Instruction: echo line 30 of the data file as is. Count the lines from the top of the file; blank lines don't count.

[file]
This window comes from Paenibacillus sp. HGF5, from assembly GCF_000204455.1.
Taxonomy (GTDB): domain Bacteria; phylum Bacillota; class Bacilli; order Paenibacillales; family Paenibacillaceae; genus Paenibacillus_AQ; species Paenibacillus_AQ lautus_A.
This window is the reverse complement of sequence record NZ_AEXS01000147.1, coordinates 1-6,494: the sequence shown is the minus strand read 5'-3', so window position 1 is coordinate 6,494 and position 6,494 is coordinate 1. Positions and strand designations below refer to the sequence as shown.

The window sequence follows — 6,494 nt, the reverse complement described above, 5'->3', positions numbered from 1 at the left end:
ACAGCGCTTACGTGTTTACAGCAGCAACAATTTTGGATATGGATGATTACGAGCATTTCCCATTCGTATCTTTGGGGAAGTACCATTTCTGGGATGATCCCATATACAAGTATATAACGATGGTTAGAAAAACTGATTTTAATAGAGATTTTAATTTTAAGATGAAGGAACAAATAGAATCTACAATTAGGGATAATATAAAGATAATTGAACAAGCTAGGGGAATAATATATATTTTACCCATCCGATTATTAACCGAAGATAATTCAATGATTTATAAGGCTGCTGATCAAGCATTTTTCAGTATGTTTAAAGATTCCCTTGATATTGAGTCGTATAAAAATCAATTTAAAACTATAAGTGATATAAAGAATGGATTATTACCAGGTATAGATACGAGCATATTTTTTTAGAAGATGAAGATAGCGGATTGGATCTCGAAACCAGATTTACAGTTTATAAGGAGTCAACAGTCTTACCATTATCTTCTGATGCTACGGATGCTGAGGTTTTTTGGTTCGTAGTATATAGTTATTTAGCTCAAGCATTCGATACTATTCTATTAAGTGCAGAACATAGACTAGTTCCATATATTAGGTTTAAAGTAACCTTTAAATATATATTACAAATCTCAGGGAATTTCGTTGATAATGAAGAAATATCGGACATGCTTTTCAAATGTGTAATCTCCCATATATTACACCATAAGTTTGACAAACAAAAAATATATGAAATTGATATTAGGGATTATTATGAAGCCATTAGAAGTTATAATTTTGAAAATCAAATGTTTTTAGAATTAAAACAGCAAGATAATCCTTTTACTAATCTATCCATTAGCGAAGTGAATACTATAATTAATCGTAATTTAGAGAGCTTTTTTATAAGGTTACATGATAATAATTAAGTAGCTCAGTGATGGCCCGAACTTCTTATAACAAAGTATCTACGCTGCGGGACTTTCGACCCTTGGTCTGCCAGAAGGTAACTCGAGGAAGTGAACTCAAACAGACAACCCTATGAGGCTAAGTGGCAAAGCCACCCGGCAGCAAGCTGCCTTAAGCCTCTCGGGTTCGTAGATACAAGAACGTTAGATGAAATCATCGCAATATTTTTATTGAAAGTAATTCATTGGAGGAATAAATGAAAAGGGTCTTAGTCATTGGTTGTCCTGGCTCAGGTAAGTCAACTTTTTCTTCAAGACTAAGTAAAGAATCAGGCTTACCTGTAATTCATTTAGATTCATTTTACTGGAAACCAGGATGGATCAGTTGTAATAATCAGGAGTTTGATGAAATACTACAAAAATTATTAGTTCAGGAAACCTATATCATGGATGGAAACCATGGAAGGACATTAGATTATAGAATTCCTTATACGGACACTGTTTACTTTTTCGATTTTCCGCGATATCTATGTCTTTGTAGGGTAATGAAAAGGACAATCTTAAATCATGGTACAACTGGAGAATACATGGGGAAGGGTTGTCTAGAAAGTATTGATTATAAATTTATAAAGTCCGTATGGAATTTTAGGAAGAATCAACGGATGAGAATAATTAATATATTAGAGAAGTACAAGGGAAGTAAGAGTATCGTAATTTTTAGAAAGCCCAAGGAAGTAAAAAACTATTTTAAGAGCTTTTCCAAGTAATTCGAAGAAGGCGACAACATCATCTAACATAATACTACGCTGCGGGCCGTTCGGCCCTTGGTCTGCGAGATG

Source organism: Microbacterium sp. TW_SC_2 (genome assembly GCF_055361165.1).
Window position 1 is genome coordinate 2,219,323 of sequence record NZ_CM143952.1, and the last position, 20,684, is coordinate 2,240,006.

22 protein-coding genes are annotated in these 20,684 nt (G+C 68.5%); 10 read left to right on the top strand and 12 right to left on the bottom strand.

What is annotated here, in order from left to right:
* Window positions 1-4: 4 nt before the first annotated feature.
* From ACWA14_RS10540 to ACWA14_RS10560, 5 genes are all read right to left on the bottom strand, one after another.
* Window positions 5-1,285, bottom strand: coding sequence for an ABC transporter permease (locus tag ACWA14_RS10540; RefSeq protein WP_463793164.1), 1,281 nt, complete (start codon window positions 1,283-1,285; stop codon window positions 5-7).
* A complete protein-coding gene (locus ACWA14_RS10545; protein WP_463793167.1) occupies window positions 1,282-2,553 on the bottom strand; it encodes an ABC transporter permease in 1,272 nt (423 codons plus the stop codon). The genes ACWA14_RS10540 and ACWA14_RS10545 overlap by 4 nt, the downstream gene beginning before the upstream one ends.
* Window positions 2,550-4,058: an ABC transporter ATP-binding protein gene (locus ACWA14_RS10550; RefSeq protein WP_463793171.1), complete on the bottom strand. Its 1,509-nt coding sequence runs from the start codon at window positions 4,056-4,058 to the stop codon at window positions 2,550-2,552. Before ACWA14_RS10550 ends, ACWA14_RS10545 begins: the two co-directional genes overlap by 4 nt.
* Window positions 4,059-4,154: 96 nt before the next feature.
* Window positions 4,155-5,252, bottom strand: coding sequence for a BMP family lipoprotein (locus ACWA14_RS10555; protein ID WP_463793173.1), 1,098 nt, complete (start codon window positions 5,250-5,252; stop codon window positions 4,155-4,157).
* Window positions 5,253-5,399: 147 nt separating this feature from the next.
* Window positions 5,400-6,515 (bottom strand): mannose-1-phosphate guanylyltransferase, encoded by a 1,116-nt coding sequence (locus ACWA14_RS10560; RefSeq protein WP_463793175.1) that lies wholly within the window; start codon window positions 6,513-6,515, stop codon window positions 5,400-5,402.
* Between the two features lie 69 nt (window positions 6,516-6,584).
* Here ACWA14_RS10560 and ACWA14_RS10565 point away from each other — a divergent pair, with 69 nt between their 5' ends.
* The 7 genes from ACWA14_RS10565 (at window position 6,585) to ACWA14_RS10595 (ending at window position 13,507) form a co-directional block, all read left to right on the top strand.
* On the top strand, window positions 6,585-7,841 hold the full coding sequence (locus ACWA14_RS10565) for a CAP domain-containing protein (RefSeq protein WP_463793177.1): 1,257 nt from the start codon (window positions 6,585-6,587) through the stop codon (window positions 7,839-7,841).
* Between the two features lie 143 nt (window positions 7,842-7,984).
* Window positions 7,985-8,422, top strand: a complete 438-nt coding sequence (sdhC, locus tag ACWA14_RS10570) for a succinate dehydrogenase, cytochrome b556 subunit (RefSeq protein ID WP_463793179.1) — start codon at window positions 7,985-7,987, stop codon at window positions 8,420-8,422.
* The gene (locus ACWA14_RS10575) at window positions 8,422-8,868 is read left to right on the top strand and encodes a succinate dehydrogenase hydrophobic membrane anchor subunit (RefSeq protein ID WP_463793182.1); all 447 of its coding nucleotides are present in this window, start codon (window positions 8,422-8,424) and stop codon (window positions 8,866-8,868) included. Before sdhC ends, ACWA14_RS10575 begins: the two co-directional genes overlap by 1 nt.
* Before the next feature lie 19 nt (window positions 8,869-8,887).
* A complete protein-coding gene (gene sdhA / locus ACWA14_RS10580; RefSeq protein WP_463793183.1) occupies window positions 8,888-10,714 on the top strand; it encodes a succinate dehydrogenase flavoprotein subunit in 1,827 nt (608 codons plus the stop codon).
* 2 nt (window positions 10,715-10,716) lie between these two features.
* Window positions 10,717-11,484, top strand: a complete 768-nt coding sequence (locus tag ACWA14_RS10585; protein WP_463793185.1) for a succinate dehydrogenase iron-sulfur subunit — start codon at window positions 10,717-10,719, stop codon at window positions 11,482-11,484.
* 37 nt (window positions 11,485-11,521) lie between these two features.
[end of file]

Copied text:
* 37 nt (window positions 11,485-11,521) lie between these two features.